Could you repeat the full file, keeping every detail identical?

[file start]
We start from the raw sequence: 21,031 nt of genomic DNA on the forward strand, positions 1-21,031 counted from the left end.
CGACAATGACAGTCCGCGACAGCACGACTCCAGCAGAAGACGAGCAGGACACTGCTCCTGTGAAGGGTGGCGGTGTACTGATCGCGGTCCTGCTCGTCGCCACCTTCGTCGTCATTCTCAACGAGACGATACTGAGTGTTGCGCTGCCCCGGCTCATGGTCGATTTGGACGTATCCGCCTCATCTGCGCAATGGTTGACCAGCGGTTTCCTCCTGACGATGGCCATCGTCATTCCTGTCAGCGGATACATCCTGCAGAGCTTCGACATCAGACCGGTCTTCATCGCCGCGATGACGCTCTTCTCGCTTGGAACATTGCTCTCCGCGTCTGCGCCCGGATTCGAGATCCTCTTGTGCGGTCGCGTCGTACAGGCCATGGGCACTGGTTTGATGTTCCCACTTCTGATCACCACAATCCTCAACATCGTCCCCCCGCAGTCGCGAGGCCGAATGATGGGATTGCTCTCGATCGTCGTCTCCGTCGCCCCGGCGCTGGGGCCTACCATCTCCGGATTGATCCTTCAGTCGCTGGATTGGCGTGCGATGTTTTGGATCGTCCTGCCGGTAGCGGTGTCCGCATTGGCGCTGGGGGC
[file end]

We start from the raw sequence: 21,031 nt of genomic DNA on the forward strand, positions 1-21,031 counted from the left end.
CGACAATGACAGTCCGCGACAGCACGACTCCAGCAGAAGACGAGCAGGACACTGCTCCTGTGAAGGGTGGCGGTGTACTGATCGCGGTCCTGCTCGTCGCCACCTTCGTCGTCATTCTCAACGAGACGATACTGAGTGTTGCGCTGCCCCGGCTCATGGTCGATTTGGACGTATCCGCCTCATCTGCGCAATGGTTGACCAGCGGTTTCCTCCTGACGATGGCCATCGTCATTCCTGTCAGCGGATACATCCTGCAGAGCTTCGACATCAGACCGGTCTTCATCGCCGCGATGACGCTCTTCTCGCTTGGAACATTGCTCTCCGCGTCTGCGCCCGGATTCGAGATCCTCTTGTGCGGTCGCGTCGTACAGGCCATGGGCACTGGTTTGATGTTCCCACTTCTGATCACCACAATCCTCAACATCGTCCCCCCGCAGTCGCGAGGCCGAATGATGGGATTGCTCTCGATCGTCGTCTCCGTCGCCCCGGCGCTGGGGCCTACCATCTCCGGATTGATCCTTCAGTCGCTGGATTGGCGTGCGATGTTTTGGATCGTCCTGCCGGTAGCGGTGTCCGCATTGGCGCTGGGGGC